Years ago, I bought two used PhotoComm, Inc. MSVX-24 solar panels. That's pretty much all the information that is on the tag, and attempts to search these panels' specs out have been fruitless. I know how to test for voltage and short-circuit amperage, but based on these readings how do I figure out what these panels will actually return to my batteries through my Morningstar Sunsaver 6 charge controller?
2003 F250XL 4WD 7.3L Crewcab LB, 6 speed; Prodigy brake controller; Big Tex grille guard/ deer deflector. Canoe hauler and camping truck extraordinaire!
2003 Layton 242 Scout- Extra batteries, solar panels, LED lighting, and propane for boondocking.
Thanks, folks. I just wasn't sure what voltage to multiply the amps by- 12, 14 out of the charger, 17 out of the panel, etc.? From what BFL13 says, it looks like I'm complicating it too much! I'll test the panels the next sunny day we get when I am home at noon, and post the numbers.
Based on my limited experience, the Isc you take at high noon is pretty close to what the panel will do for amps into the battery at high noon. Ignore Voc, it is just goofy--use the Isc which works ok.)
Two panels will do twice that. You need a way to get your full daily AH haul, depending on the 'bell curve' you get for amps all day depending on your location and time of year. A Trimetric is good for that job)
Your actual panel wattage does not matter very much in real life. The way they work is that the max power (panel rating in watts) occurs with fewer amps than Isc (called Imp at Vmp) --it's all BS. Ignore it. Just get your max amps at high noon on a sunny day with the panel oriented properly (South tilted up for your Latitude and time of year) and work with that.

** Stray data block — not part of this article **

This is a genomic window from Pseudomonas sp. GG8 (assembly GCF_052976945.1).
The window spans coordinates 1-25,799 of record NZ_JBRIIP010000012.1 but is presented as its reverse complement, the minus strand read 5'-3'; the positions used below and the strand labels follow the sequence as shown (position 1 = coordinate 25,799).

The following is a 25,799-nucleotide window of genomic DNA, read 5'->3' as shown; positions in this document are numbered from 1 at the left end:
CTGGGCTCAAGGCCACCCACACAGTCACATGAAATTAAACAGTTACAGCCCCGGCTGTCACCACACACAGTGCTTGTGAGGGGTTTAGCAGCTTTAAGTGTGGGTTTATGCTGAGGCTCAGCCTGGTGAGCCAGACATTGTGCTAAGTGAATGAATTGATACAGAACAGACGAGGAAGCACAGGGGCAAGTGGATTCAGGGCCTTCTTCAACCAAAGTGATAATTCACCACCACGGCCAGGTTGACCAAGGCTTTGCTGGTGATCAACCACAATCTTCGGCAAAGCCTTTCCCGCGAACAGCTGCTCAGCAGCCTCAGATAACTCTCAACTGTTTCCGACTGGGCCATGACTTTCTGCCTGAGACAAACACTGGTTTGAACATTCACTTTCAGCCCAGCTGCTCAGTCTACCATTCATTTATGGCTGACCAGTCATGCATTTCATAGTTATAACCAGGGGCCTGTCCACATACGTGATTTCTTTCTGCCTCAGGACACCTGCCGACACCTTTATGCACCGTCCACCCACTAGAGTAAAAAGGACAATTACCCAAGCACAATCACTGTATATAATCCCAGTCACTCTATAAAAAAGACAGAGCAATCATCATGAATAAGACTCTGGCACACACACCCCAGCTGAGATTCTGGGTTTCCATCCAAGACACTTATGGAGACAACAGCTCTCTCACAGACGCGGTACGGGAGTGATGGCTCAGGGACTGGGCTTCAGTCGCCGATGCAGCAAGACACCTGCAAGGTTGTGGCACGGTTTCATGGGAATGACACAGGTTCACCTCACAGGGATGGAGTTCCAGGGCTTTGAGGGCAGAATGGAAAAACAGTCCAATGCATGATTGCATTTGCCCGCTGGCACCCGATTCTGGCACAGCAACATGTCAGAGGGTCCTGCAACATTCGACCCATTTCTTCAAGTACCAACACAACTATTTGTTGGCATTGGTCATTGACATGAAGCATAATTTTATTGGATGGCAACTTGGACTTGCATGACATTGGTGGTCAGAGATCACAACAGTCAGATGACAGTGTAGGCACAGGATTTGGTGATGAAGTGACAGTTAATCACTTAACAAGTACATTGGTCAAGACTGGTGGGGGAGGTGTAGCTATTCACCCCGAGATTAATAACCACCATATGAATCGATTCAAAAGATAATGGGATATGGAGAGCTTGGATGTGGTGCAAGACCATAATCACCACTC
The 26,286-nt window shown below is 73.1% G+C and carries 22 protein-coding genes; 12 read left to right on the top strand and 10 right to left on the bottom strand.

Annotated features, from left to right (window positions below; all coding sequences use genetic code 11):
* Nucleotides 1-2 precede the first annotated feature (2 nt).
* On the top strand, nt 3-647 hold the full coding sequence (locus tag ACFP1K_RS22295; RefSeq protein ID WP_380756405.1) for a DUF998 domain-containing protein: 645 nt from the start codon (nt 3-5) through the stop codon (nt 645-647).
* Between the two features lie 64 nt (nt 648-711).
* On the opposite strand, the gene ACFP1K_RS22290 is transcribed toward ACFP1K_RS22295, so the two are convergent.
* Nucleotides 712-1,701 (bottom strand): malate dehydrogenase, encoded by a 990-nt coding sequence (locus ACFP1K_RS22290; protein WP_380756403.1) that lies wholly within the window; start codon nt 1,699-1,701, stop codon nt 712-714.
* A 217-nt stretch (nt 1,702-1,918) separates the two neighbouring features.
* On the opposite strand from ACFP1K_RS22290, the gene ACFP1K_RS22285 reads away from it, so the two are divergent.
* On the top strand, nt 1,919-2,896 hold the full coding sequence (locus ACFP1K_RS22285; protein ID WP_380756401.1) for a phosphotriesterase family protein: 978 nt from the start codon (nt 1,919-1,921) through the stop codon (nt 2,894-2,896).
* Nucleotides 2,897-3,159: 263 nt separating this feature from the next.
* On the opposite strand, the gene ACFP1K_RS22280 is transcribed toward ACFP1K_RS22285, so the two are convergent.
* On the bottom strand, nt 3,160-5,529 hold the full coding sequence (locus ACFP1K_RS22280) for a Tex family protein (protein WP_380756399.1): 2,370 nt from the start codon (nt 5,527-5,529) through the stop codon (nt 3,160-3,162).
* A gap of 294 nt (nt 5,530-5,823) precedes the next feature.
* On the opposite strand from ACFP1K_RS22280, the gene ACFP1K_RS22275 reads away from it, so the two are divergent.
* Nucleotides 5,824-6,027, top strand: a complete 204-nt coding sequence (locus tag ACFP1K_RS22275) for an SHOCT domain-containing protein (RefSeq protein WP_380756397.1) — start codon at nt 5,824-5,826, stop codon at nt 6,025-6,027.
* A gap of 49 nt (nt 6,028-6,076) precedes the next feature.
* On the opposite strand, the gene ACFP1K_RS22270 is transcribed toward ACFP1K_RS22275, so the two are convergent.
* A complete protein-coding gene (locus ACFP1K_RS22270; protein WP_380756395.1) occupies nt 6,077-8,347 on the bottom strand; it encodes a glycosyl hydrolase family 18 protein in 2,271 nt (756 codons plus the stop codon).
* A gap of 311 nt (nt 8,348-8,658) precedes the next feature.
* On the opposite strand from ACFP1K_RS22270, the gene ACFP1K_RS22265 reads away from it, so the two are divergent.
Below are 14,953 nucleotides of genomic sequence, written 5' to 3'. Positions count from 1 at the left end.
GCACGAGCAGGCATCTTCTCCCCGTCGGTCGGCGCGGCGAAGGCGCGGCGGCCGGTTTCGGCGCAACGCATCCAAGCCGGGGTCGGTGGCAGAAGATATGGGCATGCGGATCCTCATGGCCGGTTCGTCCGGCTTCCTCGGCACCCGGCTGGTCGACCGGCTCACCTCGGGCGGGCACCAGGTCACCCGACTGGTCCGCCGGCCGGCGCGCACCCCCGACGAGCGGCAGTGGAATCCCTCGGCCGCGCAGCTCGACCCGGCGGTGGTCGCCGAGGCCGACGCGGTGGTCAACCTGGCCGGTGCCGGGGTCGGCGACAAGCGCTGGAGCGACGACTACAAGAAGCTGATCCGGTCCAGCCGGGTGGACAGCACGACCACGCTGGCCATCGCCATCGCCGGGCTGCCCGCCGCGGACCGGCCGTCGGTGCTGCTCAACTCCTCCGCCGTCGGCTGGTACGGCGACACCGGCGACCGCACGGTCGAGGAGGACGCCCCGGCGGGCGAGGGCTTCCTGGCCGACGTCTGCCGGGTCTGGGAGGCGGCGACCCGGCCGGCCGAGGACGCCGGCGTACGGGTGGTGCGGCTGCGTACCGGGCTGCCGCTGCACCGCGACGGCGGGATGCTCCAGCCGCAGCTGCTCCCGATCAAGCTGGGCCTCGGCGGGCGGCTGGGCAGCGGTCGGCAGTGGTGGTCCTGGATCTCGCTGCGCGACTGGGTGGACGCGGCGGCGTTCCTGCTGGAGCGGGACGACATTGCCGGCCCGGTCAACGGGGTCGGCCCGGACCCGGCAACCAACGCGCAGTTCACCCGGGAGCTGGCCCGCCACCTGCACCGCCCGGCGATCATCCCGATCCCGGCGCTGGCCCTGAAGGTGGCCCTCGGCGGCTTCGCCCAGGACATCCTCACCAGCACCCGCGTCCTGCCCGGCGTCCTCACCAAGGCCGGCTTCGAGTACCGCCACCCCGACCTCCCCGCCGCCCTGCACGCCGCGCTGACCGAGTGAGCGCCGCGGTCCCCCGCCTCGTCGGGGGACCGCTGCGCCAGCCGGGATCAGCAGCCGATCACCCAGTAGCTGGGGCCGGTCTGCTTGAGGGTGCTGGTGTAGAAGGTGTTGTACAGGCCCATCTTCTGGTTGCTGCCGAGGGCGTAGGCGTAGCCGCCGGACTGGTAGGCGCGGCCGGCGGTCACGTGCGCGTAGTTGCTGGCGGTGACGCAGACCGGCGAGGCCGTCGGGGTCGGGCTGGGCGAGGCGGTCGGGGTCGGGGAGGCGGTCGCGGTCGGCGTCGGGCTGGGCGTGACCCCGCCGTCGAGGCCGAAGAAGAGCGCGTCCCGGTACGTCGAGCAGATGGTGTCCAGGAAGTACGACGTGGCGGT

Here are the amps I got various ways, so you can take your noon amps and plot your own bell curve in proportion.
No need to apologize- your assumption is right! It is a 12-volt (nominal) system. Your post is very helpful. I'll put the numbers up (probably tomorrow before I have a chance to get the readings) and let y'all see what you think.
I managed to test these panels today in somewhat less than full sun (about 3:00 in the afternoon). I got readings on both of 20.9-21.0 volts open circuit and 1.29-1.30 amps short circuit, depending on how I juggled the panels, meter, connections, etc. with only two hands! It looks like these are at least 24-watt panels, I think (?).
Thanks very much for your help! Safe travels,